Sometimes the Old Testament really gets me down. When I finished the entire book of Deuteronomy the other day, I was bone weary of war. Then I turn to Joshua, and what do you know? More combat. There’s only so much carnage this former flower child can take. Long ago I made peace with Israel’s bloody history and God’s redemptive plan in it. What I don’t understand about God’s incomprehensible actions, both in the Old Testament and in my own life, is diluted in the ocean of what I do know about God’s character. Getting to this peace was no easy task, but I’ve learned to accept the darker mysteries, knowing that he is—above all—love.
But that doesn’t mean I enjoy reading the relentless march of battle stories laid out in Deuteronomy and Joshua. The more I read, the more I get impatient for the twelve tribes to get the fighting over with already and settle in the Promise Land. I become like a kid in the back of an un-air-conditioned car, kicking at her father’s seat, whining, “Are we there yet?” I am over it. And then I open to Joshua 12. Verse one starts out like this:
Here begins a catalog of the conquered.
Joshua stops to take stock. And I find I don’t mind reading about war from the victor’s perspective once peace is secured. That’s the beauty of war stories; that they’re told when war is over. What could be better than the rout of formidable foes like these?
I’ll tell you what: The rest on the other side.
In chapter 21, when all the cataloging is finally complete, Joshua says, “So He gave them rest from war on every side.” (Verse 44, the Voice) This verse never fails to hearten me when I read it. Even though I know the book of Judges will show ample evidence that this rest was, at best, a temporary detente. An unfinished, uneasy truce with an obstinate enemy. They won, yes, but only to fight another day.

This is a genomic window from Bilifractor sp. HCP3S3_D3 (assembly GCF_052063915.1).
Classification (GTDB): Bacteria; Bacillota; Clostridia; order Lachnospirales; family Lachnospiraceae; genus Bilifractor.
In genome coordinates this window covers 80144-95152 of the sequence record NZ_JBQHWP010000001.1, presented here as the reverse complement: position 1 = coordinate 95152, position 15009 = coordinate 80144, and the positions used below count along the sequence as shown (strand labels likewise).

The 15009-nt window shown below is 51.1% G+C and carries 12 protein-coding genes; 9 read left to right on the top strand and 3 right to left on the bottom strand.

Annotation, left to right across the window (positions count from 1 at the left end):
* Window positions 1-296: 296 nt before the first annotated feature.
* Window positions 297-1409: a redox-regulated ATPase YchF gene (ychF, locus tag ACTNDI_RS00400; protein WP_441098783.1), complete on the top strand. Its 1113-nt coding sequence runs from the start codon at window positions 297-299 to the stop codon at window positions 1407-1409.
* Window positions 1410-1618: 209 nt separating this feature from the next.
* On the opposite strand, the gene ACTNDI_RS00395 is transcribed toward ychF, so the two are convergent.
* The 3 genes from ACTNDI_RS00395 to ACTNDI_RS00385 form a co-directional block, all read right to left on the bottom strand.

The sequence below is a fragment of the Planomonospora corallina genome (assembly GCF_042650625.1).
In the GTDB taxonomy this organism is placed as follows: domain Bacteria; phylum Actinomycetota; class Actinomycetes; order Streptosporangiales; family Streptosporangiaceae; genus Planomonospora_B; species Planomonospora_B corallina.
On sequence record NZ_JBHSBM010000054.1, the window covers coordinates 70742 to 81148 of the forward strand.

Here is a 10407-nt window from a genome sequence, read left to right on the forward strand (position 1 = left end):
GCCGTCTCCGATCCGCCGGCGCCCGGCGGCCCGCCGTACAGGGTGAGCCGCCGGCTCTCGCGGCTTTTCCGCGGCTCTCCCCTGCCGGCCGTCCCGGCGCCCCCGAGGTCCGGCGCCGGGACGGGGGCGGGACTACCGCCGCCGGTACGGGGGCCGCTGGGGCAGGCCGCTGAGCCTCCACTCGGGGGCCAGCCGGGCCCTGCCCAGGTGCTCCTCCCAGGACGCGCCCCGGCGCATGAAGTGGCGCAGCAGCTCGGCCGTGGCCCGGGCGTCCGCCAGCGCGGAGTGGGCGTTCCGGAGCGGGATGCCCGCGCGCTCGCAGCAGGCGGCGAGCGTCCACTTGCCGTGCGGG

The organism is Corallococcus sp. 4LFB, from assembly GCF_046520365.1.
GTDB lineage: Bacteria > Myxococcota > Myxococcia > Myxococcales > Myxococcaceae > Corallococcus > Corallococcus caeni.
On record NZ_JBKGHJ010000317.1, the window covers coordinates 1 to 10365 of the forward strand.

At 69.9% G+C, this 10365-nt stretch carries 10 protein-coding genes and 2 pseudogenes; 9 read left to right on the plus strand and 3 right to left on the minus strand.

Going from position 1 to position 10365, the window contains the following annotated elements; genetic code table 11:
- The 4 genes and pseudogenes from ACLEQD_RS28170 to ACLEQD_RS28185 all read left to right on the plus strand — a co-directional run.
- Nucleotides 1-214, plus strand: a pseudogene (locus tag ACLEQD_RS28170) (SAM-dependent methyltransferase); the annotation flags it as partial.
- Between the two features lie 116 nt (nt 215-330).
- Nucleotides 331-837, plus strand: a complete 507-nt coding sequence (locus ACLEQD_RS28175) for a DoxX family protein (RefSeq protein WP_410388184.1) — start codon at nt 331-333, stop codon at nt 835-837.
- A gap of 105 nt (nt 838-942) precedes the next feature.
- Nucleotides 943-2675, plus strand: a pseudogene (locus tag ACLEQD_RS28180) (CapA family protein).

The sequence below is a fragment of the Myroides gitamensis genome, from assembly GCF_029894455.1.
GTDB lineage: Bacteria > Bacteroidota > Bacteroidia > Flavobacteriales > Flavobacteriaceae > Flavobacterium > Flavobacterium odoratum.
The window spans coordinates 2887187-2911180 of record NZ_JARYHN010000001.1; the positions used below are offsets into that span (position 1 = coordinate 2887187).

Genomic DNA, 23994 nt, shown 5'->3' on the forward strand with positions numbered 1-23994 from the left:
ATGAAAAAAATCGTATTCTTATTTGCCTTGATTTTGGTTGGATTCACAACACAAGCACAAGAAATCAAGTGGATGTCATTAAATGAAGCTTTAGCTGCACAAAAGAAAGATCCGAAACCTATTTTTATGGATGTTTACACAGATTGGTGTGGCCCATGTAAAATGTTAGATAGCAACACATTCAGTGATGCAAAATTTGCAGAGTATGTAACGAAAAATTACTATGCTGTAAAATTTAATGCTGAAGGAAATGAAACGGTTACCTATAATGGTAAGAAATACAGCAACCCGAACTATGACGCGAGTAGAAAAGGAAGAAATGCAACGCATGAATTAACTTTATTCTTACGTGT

The word for rest in Joshua 21 is the ancient word Sabbath. And, like the day of week, it didn’t last forever. That Sabbath was a hint of a better rest that was yet to come.
I love it when the Old Testament transports me straight to the Gospel.
The Gospel catalog of the conquered begins with death itself. All because Jesus Christ, the Eternal Ancient of Days, became a newborn babe, grew to a sinless man, died a sinner’s death, and rose to life on the third day. Even though we did nothing to secure this victory, those of us who trust in him actually have verses at our disposal with which to taunt this vanquished enemy:
Where, O death, is your victory? Where, O death, is your sting?"
(1 Corinthians 15:55)
But death was only the beginning. Our list of defeated enemies is way more impressive than those pesky Hittites, Amorites, Canaanites, Perizzites, Hivites, and Jebusites. Jesus conquered everything associated with death, too. He has victory over all of it, the warring tribe of enemies inside of us called…
Utter defeat means I don’t have to strive against these soul adversaries anymore. The Gospel-rest from war is a wildly transcendent version of what the Old Testament only hinted at. When Jesus said, “It is finished” on the cross, he proclaimed this better Sabbath. “It is finished” meant his work was done and war was over.
Enemy routed, prize won. Now we get to rest.
There still remains a place of rest, a true Sabbath, for the people of God because those who enter into salvation’s rest lay down their labors in the same way that God entered into a Sabbath rest from His. (Hebrews 4:9-10, The Voice)